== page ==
Although the preferred embodiment involves using a microwave transceiver which generates a signal when the power level is changed as a result of a change in the DC level in the mixer output, it is to be understood that the invention is not limited to this manner in which a signal is generated during the power level change. The power level change could affect another component in the transceiver circuit which would cause an output signal in the transceiver. Also, the invention is not limited to a microwave transceiver, but could also work with other Doppler shift transceivers, such as an ultrasound transceiver.
|Cited Patent||Filing date||Publication date||Applicant||Title|
|US4090195 *||Mar 26, 1976||May 16, 1978||U.S. Philips Corporation||Anti-burglar mini-radar|
|US4437089 *||Jun 23, 1981||Mar 13, 1984||S.A. Promocab||Dual sensitivity intrusion detection system|
|US4636774 *||Nov 8, 1983||Jan 13, 1987||American District Telegraph Company||Variable sensitivity motion detector|
|US4882567 *||Sep 29, 1988||Nov 21, 1989||C & K Systems, Inc.||Intrusion detection system and a method therefor|
|FR2475742A1 *||Title not available|
|Citing Patent||Filing date||Publication date||Applicant||Title|
|US5416487 *||Jun 28, 1993||May 16, 1995||Scantronic Limited||Testing of dual technology sensors|
|US5432516 *||Jan 13, 1994||Jul 11, 1995||Armatron International, Inc.||Radar obstacle detection system with self test|
|US5465094 *||Jan 14, 1994||Nov 7, 1995||The Regents Of The University Of California||Two terminal micropower radar sensor|
|US5610509 *||Nov 21, 1994||Mar 11, 1997||General Electric Company||Method for optimizing power supply voltage to high voltage transmitters|
|US5839096 *||Mar 10, 1997||Nov 17, 1998||Hittite Microwave Corporation||Self-implementing diagnostic system|
|US5886663 *||Aug 7, 1997||Mar 23, 1999||Mph Industries, Inc.||Doppler-based radar system self test circuit and related method|
|US5936524 *||Aug 8, 1997||Aug 10, 1999||Visonic Ltd.||Intrusion detector|
|US6225891||Jan 7, 2000||May 1, 2001||Hittite Microwave Corp.||Wide-angle, static and positional anticipatory object detection system|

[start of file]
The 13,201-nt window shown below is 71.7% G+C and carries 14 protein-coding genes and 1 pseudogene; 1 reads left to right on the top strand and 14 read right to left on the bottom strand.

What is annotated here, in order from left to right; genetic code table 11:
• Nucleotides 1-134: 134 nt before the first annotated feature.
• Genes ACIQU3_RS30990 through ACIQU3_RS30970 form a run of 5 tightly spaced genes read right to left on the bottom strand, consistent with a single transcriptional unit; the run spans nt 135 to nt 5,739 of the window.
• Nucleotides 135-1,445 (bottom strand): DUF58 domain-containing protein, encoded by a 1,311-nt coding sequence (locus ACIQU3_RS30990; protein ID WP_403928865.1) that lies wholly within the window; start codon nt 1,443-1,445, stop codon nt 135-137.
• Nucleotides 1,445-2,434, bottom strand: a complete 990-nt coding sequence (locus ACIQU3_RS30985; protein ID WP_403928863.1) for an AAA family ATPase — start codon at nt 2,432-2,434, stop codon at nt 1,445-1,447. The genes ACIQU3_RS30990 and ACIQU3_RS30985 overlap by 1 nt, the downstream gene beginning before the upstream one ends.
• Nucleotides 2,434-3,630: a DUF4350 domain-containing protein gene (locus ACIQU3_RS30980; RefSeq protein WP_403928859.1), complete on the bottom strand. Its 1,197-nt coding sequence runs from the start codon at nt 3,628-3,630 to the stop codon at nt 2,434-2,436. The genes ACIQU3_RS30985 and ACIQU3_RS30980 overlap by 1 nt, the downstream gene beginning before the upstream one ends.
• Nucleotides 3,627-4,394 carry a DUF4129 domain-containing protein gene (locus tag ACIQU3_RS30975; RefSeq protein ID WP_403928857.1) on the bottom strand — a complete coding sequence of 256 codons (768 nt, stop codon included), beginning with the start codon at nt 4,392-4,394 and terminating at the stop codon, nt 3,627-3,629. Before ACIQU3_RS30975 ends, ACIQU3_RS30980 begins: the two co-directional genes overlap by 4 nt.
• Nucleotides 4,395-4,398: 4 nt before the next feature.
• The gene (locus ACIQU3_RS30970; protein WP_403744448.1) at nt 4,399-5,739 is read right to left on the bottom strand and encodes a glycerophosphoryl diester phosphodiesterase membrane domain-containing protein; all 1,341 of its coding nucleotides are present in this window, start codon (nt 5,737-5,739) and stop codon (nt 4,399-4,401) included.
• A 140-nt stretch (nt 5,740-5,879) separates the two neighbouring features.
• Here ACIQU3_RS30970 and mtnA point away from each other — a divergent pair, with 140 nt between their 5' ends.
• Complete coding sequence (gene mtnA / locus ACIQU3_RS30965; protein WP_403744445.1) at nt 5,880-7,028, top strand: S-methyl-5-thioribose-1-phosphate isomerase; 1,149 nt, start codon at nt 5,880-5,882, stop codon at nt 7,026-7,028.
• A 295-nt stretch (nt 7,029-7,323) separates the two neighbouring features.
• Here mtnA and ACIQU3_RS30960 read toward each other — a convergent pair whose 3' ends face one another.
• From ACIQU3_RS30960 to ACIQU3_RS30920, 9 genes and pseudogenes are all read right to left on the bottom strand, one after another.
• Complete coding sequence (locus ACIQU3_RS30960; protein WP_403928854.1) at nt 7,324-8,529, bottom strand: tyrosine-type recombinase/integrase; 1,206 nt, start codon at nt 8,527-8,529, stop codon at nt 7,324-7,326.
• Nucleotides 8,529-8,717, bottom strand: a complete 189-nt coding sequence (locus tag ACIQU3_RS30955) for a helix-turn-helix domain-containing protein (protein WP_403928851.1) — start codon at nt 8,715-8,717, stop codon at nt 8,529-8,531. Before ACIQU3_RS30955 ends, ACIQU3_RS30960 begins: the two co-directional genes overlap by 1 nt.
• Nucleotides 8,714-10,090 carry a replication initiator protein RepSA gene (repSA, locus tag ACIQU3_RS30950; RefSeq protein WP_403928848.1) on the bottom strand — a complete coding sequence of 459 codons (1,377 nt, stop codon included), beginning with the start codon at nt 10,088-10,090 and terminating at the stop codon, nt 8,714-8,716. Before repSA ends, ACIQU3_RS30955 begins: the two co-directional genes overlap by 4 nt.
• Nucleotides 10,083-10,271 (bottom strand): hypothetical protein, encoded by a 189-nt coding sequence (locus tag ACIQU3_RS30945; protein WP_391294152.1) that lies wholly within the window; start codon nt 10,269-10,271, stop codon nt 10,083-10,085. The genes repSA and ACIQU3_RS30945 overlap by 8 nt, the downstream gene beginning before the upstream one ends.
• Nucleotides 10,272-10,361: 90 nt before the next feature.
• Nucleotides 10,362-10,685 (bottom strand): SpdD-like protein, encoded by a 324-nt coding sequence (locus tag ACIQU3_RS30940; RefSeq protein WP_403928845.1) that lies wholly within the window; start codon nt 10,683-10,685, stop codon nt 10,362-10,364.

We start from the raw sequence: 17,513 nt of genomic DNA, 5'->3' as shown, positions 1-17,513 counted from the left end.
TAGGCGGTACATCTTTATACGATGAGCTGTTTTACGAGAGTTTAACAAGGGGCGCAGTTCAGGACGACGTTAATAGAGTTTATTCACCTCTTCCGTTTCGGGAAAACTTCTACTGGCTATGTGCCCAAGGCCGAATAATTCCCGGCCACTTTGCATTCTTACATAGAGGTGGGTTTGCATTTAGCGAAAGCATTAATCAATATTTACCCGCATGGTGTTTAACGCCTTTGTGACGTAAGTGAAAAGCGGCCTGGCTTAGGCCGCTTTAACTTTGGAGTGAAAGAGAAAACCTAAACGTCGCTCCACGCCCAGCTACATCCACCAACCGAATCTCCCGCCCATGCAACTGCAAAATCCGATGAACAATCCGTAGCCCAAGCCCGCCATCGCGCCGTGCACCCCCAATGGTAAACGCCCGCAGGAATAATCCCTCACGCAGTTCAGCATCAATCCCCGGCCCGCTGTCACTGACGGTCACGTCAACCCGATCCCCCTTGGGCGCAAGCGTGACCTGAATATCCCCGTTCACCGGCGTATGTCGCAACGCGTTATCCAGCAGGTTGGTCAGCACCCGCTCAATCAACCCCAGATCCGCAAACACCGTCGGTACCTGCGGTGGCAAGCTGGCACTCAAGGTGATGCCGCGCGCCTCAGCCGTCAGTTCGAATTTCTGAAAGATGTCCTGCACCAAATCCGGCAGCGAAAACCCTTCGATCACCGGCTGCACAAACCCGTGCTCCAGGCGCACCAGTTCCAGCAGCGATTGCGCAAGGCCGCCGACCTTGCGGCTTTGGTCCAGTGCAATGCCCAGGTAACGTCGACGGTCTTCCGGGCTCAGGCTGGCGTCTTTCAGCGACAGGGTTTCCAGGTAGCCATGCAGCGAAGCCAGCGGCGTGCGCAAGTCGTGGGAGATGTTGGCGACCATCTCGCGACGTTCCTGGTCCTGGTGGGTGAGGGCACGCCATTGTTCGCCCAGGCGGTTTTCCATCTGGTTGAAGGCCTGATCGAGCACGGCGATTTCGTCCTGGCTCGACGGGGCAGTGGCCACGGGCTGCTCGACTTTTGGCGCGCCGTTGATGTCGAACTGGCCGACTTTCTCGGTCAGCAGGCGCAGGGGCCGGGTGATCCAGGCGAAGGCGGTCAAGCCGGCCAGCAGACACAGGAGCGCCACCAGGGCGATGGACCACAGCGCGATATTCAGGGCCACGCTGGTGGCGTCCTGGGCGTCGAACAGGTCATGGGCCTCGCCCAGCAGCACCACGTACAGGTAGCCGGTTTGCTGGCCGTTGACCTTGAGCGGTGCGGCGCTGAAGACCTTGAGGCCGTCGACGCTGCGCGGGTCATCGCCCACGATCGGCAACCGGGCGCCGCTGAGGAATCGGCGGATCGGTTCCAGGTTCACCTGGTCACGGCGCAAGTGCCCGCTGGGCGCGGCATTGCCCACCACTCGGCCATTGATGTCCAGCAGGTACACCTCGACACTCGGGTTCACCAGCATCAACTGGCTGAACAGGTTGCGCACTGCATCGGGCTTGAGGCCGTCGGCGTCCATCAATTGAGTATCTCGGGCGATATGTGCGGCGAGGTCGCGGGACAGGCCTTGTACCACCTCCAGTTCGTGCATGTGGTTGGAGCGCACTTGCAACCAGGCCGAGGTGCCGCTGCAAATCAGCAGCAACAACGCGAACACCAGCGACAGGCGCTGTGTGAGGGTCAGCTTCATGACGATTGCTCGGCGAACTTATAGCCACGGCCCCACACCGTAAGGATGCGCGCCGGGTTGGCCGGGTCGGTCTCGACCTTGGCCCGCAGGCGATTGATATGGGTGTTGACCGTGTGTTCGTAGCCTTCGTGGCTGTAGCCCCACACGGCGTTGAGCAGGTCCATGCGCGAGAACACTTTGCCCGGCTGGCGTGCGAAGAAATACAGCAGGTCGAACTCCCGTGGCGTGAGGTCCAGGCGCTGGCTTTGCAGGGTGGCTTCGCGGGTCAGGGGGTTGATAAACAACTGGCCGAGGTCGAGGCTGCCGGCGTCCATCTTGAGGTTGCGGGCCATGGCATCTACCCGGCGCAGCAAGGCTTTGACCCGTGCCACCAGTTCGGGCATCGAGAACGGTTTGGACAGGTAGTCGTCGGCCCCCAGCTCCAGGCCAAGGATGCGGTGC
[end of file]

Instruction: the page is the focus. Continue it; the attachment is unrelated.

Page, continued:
|US6351234 *||May 15, 2000||Feb 26, 2002||Digital Security Controls Ltd.||Combination microwave passive infrared motion detector with anti-masking evaluation|
|US6404381||Jul 31, 2000||Jun 11, 2002||Siemens Aktiengesellschaft||Radar sensor device|
|US6429807 *||Jan 4, 2001||Aug 6, 2002||Fujitsu Limited||FM-CW radar equipment|
|US6762680 *||Dec 1, 2000||Jul 13, 2004||Dieter W. Blum||Method and apparatus for electrodynamic intrusion detection|
|US7679547||Sep 26, 2007||Mar 16, 2010||Honeywell International Inc.||Direction of travel motion detector with automatic gain control|
|US7760089||Sep 26, 2007||Jul 20, 2010||Honeywell International Inc.||Microwave direction of travel detector by parallel sampling|
|US7777624||Sep 26, 2007||Aug 17, 2010||Honeywell International Inc.||Direction of travel motion sensor|
|US7852257 *||Dec 20, 2007||Dec 14, 2010||Honeywell International Inc.||Anti-interference microwave motion sensor|
|US7880603||Oct 9, 2006||Feb 1, 2011||Robert Bosch Gmbh||System and method for controlling an anti-masking system|
|US8009023 *||Sep 11, 2007||Aug 30, 2011||Continental Automotive Gmbh||Access arrangement for a vehicle|
|US8077081 *||Jan 9, 2009||Dec 13, 2011||Honeywell International Inc.||Ground collision instrument for aircraft and marine vehicles|
|US9188487||Nov 15, 2012||Nov 17, 2015||Tyco Fire & Security Gmbh||Motion detection systems and methodologies|
|US9410823 *||Mar 8, 2013||Aug 9, 2016||Qualcomm Incorporated||Systems, methods, and apparatus for detection of metal objects in a predetermined space|
|US9726518||Mar 8, 2013||Aug 8, 2017||Qualcomm Incorporated||Systems, methods, and apparatus for detection of metal objects in a predetermined space|
|US20050242952 *||Jun 30, 2005||Nov 3, 2005||Blum Dieter W||Method and apparatus for electrodynamic intrusion|
|US20060250238 *||Jul 7, 2006||Nov 9, 2006||Blum Dieter W||Method and apparatus for electrodynamic intrusion detection|